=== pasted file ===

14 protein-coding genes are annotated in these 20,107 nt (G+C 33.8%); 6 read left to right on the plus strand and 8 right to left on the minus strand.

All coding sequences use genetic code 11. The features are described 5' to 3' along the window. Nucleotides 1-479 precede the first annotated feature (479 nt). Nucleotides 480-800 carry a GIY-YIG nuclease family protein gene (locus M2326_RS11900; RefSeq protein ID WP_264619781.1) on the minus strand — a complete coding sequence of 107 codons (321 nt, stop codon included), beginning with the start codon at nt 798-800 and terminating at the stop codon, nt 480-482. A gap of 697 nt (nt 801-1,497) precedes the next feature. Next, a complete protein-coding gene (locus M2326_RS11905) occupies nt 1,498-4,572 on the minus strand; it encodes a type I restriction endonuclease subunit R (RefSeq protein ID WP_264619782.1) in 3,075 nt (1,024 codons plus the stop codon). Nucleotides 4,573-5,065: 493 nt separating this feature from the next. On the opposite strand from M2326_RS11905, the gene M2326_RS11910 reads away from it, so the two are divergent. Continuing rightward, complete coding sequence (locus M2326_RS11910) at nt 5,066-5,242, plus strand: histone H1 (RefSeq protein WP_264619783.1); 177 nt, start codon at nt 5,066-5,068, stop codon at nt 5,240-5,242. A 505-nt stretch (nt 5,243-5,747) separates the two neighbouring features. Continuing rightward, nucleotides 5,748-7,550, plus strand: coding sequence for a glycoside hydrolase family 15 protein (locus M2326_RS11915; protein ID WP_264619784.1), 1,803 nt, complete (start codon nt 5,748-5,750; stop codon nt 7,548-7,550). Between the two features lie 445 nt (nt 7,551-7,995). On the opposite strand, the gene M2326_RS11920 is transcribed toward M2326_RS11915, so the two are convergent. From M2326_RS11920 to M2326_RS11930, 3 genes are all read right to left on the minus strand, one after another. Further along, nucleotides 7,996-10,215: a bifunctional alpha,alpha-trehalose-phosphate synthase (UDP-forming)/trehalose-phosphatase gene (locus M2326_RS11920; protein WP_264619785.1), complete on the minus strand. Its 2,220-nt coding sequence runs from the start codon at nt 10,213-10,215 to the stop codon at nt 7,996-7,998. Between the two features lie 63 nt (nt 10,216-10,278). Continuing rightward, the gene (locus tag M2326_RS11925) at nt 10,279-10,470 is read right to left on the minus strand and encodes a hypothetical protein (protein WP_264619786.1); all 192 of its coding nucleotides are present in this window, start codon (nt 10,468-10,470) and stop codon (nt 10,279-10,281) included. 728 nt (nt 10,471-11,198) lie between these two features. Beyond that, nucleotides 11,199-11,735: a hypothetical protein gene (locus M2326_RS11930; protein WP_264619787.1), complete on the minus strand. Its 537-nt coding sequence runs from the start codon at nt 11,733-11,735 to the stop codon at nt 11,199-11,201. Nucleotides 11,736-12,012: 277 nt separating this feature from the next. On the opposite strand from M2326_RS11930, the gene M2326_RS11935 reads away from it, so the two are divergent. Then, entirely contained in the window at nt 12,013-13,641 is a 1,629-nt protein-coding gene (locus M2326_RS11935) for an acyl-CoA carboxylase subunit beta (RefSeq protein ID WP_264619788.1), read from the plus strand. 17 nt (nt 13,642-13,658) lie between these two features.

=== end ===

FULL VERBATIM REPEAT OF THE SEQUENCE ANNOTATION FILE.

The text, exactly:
14 protein-coding genes are annotated in these 20,107 nt (G+C 33.8%); 6 read left to right on the plus strand and 8 right to left on the minus strand.

All coding sequences use genetic code 11. The features are described 5' to 3' along the window. Nucleotides 1-479 precede the first annotated feature (479 nt). Nucleotides 480-800 carry a GIY-YIG nuclease family protein gene (locus M2326_RS11900; RefSeq protein ID WP_264619781.1) on the minus strand — a complete coding sequence of 107 codons (321 nt, stop codon included), beginning with the start codon at nt 798-800 and terminating at the stop codon, nt 480-482. A gap of 697 nt (nt 801-1,497) precedes the next feature. Next, a complete protein-coding gene (locus M2326_RS11905) occupies nt 1,498-4,572 on the minus strand; it encodes a type I restriction endonuclease subunit R (RefSeq protein ID WP_264619782.1) in 3,075 nt (1,024 codons plus the stop codon). Nucleotides 4,573-5,065: 493 nt separating this feature from the next. On the opposite strand from M2326_RS11905, the gene M2326_RS11910 reads away from it, so the two are divergent. Continuing rightward, complete coding sequence (locus M2326_RS11910) at nt 5,066-5,242, plus strand: histone H1 (RefSeq protein WP_264619783.1); 177 nt, start codon at nt 5,066-5,068, stop codon at nt 5,240-5,242. A 505-nt stretch (nt 5,243-5,747) separates the two neighbouring features. Continuing rightward, nucleotides 5,748-7,550, plus strand: coding sequence for a glycoside hydrolase family 15 protein (locus M2326_RS11915; protein ID WP_264619784.1), 1,803 nt, complete (start codon nt 5,748-5,750; stop codon nt 7,548-7,550). Between the two features lie 445 nt (nt 7,551-7,995). On the opposite strand, the gene M2326_RS11920 is transcribed toward M2326_RS11915, so the two are convergent. From M2326_RS11920 to M2326_RS11930, 3 genes are all read right to left on the minus strand, one after another. Further along, nucleotides 7,996-10,215: a bifunctional alpha,alpha-trehalose-phosphate synthase (UDP-forming)/trehalose-phosphatase gene (locus M2326_RS11920; protein WP_264619785.1), complete on the minus strand. Its 2,220-nt coding sequence runs from the start codon at nt 10,213-10,215 to the stop codon at nt 7,996-7,998. Between the two features lie 63 nt (nt 10,216-10,278). Continuing rightward, the gene (locus tag M2326_RS11925) at nt 10,279-10,470 is read right to left on the minus strand and encodes a hypothetical protein (protein WP_264619786.1); all 192 of its coding nucleotides are present in this window, start codon (nt 10,468-10,470) and stop codon (nt 10,279-10,281) included. 728 nt (nt 10,471-11,198) lie between these two features. Beyond that, nucleotides 11,199-11,735: a hypothetical protein gene (locus M2326_RS11930; protein WP_264619787.1), complete on the minus strand. Its 537-nt coding sequence runs from the start codon at nt 11,733-11,735 to the stop codon at nt 11,199-11,201. Nucleotides 11,736-12,012: 277 nt separating this feature from the next. On the opposite strand from M2326_RS11930, the gene M2326_RS11935 reads away from it, so the two are divergent. Then, entirely contained in the window at nt 12,013-13,641 is a 1,629-nt protein-coding gene (locus M2326_RS11935) for an acyl-CoA carboxylase subunit beta (RefSeq protein ID WP_264619788.1), read from the plus strand. 17 nt (nt 13,642-13,658) lie between these two features.